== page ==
When TechRepublic member Howard Taylor, CEO of TSP Companies in Duluth, GA, saw his IT staff walking from office to office trying to account for a number of leased laptops, he stopped them in their tracks. Why weren’t they utilizing the asset management software he’d just purchased to track the laptops?

Taylor was sure that when he bought a program called LANutil32 Suite from Vector Networks Inc. that it had the ability to locate the computers, even if the hardware was outside the building.

“One of the guys set it up [so] that when anybody logged on, no matter where they were, LANutil32 would actually identify a remote logon source. The company now knows where it is, and we managed to find all the missing laptops,” he said.

Taylor doesn’t spend money on technology unless it will solve specific business problems for his company. He applies this tough standard to every purchase.

“If the technology is solving the problems I’ve got and it’s cost-effective, I’ll pass it to the IT guys and say I want to buy this. You’d better have a very good reason why I shouldn’t,” he said. “Otherwise, these are my problems. Come up with a solution.”

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When it comes to software, Taylor has some experience in evaluating a program’s worth. TSP Companies is an international software company incubator. “We find products from companies overseas and we market them in this country under the name of the supplier.”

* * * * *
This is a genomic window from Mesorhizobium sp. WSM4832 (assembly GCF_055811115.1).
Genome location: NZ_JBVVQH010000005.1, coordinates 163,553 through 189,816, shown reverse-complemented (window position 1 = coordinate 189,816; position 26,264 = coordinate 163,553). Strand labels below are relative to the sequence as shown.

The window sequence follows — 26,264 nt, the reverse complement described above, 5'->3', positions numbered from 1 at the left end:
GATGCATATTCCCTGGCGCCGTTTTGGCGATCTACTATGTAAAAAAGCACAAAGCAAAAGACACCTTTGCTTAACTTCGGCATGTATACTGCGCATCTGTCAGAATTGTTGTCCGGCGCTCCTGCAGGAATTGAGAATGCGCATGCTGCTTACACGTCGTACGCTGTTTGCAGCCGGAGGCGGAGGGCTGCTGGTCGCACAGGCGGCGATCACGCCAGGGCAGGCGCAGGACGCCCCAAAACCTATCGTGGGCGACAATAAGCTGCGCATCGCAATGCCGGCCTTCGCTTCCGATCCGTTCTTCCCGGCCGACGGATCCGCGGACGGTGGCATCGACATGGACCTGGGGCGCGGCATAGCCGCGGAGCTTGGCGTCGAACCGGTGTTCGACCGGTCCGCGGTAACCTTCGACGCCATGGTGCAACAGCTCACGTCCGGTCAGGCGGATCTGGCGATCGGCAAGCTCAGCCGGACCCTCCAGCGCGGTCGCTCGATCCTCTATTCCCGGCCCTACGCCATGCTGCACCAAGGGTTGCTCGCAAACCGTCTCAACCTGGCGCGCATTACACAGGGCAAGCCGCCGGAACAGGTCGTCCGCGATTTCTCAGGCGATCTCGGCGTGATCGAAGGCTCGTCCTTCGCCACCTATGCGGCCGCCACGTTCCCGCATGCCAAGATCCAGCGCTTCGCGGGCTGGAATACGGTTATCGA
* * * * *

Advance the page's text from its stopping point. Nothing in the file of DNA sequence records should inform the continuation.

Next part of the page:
In this article, Taylor will discuss how asset management software is helping his company not only keep track of hardware but also control the costs of hardware leases and software upgrades.

Defining the problem or problems
Taylor’s involvement with asset management software began with a couple of problems tracking hardware, software, and software licenses. After he purchased LANutil32 Suite, he discovered the software addressed several other challenges his company is facing, including:

  • Finding illegally installed or unlicensed software on company equipment.
  • Keeping track of all company hardware and software.
  • Tracking where equipment is and if it is being used.
  • Keeping tabs on leased equipment.
  • Finding equipment that needs new or upgraded software.
  • Comparing equipment in-house with equipment owned by a company being considered for acquisition.

What’s a problem worth?
Sometimes it is easy to place a value on how a piece of equipment or a software program can save money for your company. Taylor has had experience in what happens when a company loses track of its assets.

Taylor once worked for a company that lost track of a significant asset—a patent it had filed five years earlier. The company applied for the same patent a second time, and the Patent Office turned the company down because it already owned the patent.

“They spent close to $20 million redeveloping something they already had. That’s a real-life technological reason why people should investigate and see what they’ve already got,” Taylor said.

In his current job, the asset management software showed Taylor where TSP Companies had wasted money. Fortunately, the amount of money TSP Companies had wasted was significantly less than the money wasted by his former employer.

As an example, the purchasing person at TSP Companies bought a 10-user license for some pricey software. But Taylor couldn’t imagine the company had that many people who needed to use that software.